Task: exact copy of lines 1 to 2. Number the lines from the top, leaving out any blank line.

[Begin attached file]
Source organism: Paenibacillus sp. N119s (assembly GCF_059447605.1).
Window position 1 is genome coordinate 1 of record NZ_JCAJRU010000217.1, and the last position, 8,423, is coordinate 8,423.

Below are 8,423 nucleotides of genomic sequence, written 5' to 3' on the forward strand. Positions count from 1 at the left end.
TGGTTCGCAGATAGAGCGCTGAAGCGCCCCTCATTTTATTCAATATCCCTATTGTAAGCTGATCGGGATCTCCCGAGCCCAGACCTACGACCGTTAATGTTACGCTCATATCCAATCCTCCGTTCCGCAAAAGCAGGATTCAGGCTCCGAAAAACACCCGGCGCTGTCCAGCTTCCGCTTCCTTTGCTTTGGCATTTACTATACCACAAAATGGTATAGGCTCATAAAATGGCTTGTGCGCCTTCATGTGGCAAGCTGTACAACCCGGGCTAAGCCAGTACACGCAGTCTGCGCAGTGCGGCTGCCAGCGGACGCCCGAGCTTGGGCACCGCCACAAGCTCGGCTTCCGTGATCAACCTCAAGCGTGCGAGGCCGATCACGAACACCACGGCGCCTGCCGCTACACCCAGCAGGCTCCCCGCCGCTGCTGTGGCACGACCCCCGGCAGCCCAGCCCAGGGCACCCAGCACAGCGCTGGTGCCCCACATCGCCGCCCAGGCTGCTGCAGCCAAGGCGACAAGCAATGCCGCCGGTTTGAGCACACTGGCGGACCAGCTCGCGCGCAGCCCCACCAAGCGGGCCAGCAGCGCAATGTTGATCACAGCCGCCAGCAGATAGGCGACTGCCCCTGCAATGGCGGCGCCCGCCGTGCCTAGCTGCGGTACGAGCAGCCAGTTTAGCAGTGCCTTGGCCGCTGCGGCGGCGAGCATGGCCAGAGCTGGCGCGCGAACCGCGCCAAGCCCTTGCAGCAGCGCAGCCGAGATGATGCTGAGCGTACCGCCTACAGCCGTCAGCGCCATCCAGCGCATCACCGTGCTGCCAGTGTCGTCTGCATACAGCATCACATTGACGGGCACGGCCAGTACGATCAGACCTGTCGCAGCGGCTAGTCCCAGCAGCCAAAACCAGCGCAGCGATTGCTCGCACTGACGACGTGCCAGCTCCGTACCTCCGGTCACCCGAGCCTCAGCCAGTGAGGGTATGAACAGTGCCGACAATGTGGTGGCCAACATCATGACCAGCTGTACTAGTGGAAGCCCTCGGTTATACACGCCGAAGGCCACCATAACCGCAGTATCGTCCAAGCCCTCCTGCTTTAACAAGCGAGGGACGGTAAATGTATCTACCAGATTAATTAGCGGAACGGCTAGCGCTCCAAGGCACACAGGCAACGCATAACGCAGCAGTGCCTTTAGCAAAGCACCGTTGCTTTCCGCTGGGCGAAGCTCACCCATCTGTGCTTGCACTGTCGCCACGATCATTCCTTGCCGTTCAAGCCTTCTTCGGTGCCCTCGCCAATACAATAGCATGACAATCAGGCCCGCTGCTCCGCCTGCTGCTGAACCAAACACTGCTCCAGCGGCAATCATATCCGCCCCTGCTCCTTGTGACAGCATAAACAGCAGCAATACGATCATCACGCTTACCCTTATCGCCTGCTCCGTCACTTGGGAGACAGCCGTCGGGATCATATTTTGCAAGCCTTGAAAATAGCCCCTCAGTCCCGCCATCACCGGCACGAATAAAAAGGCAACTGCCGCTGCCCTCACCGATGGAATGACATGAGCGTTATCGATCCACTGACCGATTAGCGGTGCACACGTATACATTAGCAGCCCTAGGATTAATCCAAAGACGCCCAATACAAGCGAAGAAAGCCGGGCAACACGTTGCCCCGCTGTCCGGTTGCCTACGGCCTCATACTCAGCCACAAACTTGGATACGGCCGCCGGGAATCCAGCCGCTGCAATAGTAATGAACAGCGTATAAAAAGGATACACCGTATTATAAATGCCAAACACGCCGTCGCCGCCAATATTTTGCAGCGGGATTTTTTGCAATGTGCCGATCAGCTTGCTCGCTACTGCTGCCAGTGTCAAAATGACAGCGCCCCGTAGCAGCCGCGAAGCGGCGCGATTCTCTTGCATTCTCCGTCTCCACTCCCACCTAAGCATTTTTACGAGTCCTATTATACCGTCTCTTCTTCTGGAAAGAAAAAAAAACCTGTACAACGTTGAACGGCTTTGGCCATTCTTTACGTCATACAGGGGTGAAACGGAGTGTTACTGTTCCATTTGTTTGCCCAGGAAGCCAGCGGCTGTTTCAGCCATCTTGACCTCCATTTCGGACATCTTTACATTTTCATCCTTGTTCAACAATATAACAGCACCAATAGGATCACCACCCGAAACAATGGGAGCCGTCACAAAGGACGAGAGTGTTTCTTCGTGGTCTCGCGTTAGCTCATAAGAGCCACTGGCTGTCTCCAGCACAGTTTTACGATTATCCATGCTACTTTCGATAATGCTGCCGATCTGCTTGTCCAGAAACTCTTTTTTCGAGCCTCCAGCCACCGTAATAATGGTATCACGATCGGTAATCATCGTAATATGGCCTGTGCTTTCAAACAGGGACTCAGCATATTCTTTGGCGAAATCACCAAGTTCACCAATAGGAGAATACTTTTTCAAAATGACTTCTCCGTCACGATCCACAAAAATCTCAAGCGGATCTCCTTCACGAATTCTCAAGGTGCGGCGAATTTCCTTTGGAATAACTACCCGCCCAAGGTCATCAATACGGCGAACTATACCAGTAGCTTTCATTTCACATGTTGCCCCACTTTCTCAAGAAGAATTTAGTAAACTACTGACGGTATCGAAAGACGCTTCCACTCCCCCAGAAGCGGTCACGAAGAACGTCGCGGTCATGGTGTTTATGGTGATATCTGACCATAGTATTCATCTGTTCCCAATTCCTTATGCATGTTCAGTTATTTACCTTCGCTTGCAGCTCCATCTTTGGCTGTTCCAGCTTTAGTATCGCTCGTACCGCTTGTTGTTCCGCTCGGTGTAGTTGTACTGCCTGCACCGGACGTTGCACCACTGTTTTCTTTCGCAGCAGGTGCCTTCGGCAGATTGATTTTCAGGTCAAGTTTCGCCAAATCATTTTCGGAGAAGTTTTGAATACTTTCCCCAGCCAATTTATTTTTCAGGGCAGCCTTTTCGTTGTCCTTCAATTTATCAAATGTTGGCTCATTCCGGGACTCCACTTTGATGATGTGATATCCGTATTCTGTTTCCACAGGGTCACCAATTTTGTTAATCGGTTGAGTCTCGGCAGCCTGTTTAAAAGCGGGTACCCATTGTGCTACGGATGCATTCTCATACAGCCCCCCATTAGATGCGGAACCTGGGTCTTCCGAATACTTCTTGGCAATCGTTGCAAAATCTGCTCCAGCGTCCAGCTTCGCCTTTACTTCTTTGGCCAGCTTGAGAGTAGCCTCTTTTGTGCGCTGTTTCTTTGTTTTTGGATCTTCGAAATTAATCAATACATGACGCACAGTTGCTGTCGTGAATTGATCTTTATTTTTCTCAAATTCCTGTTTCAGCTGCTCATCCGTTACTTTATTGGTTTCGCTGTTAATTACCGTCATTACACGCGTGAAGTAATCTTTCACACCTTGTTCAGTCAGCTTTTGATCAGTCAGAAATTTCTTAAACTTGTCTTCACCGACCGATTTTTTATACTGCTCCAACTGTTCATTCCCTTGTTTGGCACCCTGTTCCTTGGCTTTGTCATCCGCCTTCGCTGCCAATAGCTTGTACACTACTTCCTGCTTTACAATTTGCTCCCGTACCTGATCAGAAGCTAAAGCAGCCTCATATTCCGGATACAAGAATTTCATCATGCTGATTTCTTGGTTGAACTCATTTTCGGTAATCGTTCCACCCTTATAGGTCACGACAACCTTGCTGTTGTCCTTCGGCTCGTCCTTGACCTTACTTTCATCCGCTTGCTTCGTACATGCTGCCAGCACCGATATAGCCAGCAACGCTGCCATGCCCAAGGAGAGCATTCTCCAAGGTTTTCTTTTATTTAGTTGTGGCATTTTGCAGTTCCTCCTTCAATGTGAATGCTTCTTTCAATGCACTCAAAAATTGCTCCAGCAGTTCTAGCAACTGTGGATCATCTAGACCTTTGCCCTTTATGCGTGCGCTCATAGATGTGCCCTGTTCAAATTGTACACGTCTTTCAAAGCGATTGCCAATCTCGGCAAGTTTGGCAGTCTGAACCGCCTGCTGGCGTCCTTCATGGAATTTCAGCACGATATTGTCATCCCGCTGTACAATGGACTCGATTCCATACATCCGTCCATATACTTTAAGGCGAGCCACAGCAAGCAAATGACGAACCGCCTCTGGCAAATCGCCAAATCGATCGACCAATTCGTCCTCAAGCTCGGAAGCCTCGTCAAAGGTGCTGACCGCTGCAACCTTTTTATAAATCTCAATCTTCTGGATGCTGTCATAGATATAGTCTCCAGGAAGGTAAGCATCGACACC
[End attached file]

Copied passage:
Source organism: Paenibacillus sp. N119s (assembly GCF_059447605.1).
Window position 1 is genome coordinate 1 of record NZ_JCAJRU010000217.1, and the last position, 8,423, is coordinate 8,423.